The SHOT Show – 4 days for attendees, 5 days for media, who get in a day early to debrief gun engineers and test some of the new firearms on various ranges in the host city – is over, and no one who attended is complaining. On the shuttle bus back to the hotels, almost everyone spoke of exhaustion. The “miles of aisles” of concrete floors are not conducive to the physical comfort of graying gun guys and gals. It ended today, Friday, an hour and a half earlier than the rest of the week. When they dimmed the lights to signal that 4 PM had tolled, a cheer went up through the vast convention center.
At Remington, the unprecedented demand for mainstream caliber ammo has kept their new .30 load for their (A)R15 from achieving the popularity many expected when that gun debuted last year. Remington epitomizes an industry year that’s more evolution than revolution. There are new variations of their Model 700 bolt action centerfire rifle (5 million now produced) and their Model 870 slide action shotgun (the 10 millionth produced this year). The company is putting more emphasis on classical “blue steel and walnut” treatment of such arms as their popular, efficient Model 11/87 autoloading shotgun, a move that pleases this old traditionalist’s heart. On the new side, their recently introduced Model 887 Nitro Magnum pump designed to take the 3.5” 12 gauge shotgun shell can give you the same amount of lead in the air as two standard 12 gauge shells at once with a single pull of the trigger, and is now available in a very nice (and affordable) Tactical version.
Returning to SIG, one reader touched bases to ask me just what “tweaks” (mentioned in an earlier blog post) that company had applied to their P250 US-made pistols. Well, they’re selling kits now with two different size guns sharing a single fire control group: effectively (and legally) two guns in one. They have another P250 variation with an ambidextrous manual safety. Finally, the company is working on a striker-fired version because some police departments are now specifying that design in mass-purchase bid requests. I like striker-fired pistols; in recent years, I’ve carried the striker-fired Glock more than any other gun, and am wearing one or two Glocks this week because tomorrow will find me relaxing and recovering from the trade show at a Glock match on the Las Vegas Metro Police Department range. Still, one advantage of hammer-fired guns such as the P250 is that in holstering, the shooter can hold the hammer down with the thumb and prevent an accidental discharge if something like an unsafely-designed safety strap, or the drawstring of a windbreaker, or (most commonly) a careless shooter’s finger gets into the trigger guard and applies rearward pressure to the trigger. Different folks have different opinions and tastes, and that’s what makes horse races.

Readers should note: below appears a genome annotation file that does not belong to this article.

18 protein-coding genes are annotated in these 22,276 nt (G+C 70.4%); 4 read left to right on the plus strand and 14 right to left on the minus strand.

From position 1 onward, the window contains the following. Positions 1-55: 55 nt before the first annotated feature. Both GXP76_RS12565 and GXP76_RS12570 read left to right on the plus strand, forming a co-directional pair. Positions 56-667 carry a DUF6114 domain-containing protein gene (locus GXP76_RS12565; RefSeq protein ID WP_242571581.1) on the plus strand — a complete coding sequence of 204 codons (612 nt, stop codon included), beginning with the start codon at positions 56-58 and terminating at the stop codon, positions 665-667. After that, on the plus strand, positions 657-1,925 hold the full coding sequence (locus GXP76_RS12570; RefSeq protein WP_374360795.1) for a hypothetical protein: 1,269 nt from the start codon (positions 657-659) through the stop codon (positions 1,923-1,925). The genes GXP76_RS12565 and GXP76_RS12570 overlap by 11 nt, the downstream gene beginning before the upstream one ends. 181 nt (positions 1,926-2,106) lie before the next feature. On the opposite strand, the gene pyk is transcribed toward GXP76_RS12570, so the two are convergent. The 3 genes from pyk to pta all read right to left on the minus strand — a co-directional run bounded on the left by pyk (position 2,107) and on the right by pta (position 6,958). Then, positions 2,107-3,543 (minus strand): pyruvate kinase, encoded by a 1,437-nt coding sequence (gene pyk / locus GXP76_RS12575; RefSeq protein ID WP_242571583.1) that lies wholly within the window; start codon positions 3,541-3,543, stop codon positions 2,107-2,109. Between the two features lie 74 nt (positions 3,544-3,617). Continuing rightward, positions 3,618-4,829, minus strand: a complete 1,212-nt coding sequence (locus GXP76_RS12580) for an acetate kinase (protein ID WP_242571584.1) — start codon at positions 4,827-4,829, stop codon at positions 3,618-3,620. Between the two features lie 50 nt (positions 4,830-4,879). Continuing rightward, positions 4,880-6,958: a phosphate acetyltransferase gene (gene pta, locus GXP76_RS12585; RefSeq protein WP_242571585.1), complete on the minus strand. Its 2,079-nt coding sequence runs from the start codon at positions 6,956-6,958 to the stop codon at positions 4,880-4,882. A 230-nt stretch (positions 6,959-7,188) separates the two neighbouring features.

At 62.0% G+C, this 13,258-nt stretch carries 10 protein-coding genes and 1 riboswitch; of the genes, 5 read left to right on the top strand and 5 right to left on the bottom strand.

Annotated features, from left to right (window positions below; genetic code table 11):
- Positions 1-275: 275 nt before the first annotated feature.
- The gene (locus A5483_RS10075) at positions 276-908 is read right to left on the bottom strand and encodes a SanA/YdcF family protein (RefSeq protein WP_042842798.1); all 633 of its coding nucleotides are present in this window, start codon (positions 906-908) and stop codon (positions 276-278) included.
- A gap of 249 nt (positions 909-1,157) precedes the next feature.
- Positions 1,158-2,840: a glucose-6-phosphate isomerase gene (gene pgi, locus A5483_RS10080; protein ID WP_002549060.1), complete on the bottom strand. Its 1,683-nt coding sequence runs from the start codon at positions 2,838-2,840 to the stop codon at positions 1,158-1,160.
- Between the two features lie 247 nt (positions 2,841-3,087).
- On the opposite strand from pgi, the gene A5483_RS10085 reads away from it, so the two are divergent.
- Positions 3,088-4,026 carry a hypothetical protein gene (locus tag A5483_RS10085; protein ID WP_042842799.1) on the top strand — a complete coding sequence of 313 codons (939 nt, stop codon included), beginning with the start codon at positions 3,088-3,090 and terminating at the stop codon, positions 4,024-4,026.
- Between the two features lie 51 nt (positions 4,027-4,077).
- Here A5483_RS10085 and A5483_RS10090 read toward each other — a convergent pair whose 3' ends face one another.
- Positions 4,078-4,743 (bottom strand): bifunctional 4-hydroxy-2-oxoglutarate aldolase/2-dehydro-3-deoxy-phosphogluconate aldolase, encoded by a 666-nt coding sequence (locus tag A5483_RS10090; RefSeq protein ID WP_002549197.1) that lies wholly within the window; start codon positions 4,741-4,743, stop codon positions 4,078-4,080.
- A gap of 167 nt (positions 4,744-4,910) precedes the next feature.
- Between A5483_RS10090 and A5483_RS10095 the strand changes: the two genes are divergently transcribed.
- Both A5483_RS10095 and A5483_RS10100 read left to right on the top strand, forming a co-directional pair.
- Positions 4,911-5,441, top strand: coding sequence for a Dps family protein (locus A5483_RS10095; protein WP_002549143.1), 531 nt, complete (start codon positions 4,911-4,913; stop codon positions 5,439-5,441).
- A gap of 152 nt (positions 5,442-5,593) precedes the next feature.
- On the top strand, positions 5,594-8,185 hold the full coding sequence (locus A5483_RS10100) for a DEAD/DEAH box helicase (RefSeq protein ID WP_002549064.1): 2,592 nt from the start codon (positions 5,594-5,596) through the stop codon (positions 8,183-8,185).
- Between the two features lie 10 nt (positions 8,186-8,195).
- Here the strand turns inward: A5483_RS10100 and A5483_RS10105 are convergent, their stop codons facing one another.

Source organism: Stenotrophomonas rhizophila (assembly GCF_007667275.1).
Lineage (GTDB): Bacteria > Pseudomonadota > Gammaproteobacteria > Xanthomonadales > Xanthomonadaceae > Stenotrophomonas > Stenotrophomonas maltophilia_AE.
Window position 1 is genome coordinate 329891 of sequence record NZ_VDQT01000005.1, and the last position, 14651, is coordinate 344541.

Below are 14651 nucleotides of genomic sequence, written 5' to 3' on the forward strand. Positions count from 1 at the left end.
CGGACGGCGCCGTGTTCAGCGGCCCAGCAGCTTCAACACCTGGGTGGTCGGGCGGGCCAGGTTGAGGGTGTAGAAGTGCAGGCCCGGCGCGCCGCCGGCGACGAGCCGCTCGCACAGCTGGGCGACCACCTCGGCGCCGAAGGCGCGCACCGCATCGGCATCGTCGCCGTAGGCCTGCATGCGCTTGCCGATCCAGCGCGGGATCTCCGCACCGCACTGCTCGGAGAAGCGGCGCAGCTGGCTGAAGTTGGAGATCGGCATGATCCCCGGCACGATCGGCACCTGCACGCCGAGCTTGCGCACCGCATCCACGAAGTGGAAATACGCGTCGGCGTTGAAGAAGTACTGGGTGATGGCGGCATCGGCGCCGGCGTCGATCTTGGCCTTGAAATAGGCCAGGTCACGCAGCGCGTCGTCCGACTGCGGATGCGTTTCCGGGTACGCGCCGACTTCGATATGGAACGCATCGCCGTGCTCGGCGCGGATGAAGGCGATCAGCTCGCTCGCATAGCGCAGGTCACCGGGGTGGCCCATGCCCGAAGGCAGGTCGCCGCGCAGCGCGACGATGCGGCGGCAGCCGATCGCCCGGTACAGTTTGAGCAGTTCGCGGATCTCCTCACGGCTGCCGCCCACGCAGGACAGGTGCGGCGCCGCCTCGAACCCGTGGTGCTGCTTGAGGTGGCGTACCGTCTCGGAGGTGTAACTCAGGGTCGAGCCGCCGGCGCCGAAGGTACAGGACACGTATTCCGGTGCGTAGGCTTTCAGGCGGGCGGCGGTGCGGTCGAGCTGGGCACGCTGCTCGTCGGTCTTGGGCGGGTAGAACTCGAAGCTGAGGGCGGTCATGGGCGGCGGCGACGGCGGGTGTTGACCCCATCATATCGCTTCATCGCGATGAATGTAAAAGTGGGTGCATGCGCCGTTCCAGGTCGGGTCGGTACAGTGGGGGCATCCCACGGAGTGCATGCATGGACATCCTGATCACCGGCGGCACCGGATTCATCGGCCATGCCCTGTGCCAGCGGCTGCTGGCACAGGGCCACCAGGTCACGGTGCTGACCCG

Laser Ammo (www.laser-ammo.com) offers an incredibly affordable “shoot/don’t shoot” training system and marksmanship practice system which works off a laser attachment fitted to your own gun and interfaces with computer generated imagery. I liked it so much I ordered one, and I didn’t order much at this particular cornucopia of gundom.
I met a lot of old friends and a lot of new ones, and if the feet are tired and heavy, the heart is upbeat and light. I’m gonna finish some work and catch up on sleep tonight, and shoot a match with friends tomorrow. The SHOT Show was a renewing experience that gave some insights into where the gun industry and the people it serves happen to be right now…and we’ll discuss that here in a little greater depth before too long.
Brian Lasley, left, and Mike Streeter, right, of Remington discuss their company’s new Tactical version of the Model 887 slide action shotgun, chambered for the awesome 3.5″ Magnum 12 gauge shell.
Master police trainer and combat pistol champ Dennis Carroll shows off SIG’s P250 pistol, “tweaked” with ambidextrous manual safety levers (arrow).
The last (next?) welcome we all saw as we left an exhausting but successful SHOT Show.